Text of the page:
• Example Tokenizers are standart, whitespace and n-gram.
    • Token filters accept a stream of tokens from a tokenizer and can modify tokens, delete tokens or add tokens.
      • Example Token filters are lowercase, stop and synonym.
  • The default analyser (standard) contains the Standard tokenizer and the Lowercase token filter.
  • Analysers can be debugged via the _analyze endpoint.


  • Term queries do not do analysis; it matches exact terms.
  • Match queries analyze the search input.
  • track_total_hits controls the computation of total hit counts.
    • Setting it to true will show the exact count, with the expense of a slower query.
    • Setting it to an integer will show the exact count, up to the defined value.
  • timeout is used to set a time out for queries.
  • match_all matches all documents, giving them a _score of 1.
  • match query returns documents matching a provided field.
  • match_phrase query returns documents that match the phrase provided.
    • slop paramter is supported.
  • multi_match allows for multi-field queries.
    • best_fields finds documents which match any field, but uses the _score from the best field. This is equivalent to using a dis_max query with match on every field.
    • most_fields finds documents which match any field and combines the _score from each field. This is equivalent to using a boolean query with should and match on every field.
    • cross_fields treats fields with the same analyzer as though they were one big field, and looks for each word in any field. All terms must be present in at least one field for a document to match.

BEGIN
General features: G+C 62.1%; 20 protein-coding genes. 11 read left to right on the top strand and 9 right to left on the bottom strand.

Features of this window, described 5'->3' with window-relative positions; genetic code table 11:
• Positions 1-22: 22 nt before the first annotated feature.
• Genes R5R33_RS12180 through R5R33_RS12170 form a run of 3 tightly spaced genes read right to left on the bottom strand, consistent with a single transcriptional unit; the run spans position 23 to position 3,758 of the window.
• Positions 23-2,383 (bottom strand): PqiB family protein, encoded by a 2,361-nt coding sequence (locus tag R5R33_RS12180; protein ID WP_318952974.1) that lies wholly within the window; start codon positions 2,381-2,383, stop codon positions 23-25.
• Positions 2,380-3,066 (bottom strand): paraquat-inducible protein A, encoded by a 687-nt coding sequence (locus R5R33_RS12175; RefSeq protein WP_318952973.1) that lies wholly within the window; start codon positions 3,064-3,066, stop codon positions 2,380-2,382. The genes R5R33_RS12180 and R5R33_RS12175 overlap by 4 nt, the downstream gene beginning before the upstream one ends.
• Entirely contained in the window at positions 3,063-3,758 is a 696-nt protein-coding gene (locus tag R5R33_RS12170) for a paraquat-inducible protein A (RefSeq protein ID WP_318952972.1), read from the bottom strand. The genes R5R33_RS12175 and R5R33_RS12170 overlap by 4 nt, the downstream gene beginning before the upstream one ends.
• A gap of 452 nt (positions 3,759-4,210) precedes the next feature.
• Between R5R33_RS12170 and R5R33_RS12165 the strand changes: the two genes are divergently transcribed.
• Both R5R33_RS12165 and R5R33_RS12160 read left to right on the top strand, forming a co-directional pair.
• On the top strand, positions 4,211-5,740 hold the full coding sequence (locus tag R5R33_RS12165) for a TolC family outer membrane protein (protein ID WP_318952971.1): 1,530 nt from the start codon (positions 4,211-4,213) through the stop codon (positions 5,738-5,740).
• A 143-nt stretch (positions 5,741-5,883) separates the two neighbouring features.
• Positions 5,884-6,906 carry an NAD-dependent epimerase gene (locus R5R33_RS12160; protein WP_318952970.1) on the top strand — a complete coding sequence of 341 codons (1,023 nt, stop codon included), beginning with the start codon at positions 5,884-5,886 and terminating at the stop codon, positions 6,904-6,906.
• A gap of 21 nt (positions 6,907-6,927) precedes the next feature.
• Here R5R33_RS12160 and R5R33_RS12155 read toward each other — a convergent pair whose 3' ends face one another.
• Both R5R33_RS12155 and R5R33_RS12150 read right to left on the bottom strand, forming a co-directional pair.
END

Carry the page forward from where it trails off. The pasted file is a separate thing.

• query_string uses a syntax to return documents.
    • Very versatile, but the query is strict and returns an error if the query string includes any invalid syntax.
  • simple_query_string is similar, but uses a simpler syntax.
    • Unlike query_string, does not return errors for invalid syntax- it ignores any invalid parts of the query string.
  • dis_max returns documents that match defined multiple sub-queries.
    • If tie_breaker is 0, the highest scoring match is used.
    • Else, the lesser scoring matches are multiplied by tie_breaker, and added to the highest scoring match.
    • This equivalent to using a multi_match query with best_fields enabled.
  • combined_fields query supports searching multiple text fields as if their contents had been indexed into one combined field.
    • It analyzes the query string into individual terms, then looks for each term in any of the fields.
    • Only supports text fields that have the same analyser, unlike multi_match that supports multiple types of fields with different analysers.

Boolean Queries

  • must: The query must appear in matching documents and will contribute to the score.
  • filter: The query must appear in matching documents, but will not contribute to the score.
  • should: The should appear in matching documents and will contribute to the score.
  • must_not: The query must not appear in matching documents, and will not contribute to the score.
  • The score from each matching must or should clause will be added together to provide the final _score for each document.
  • minimum_should_match specifies the number or percentage of should clauses returned documents must match.
  • Each query accepts a _name in its top level definition.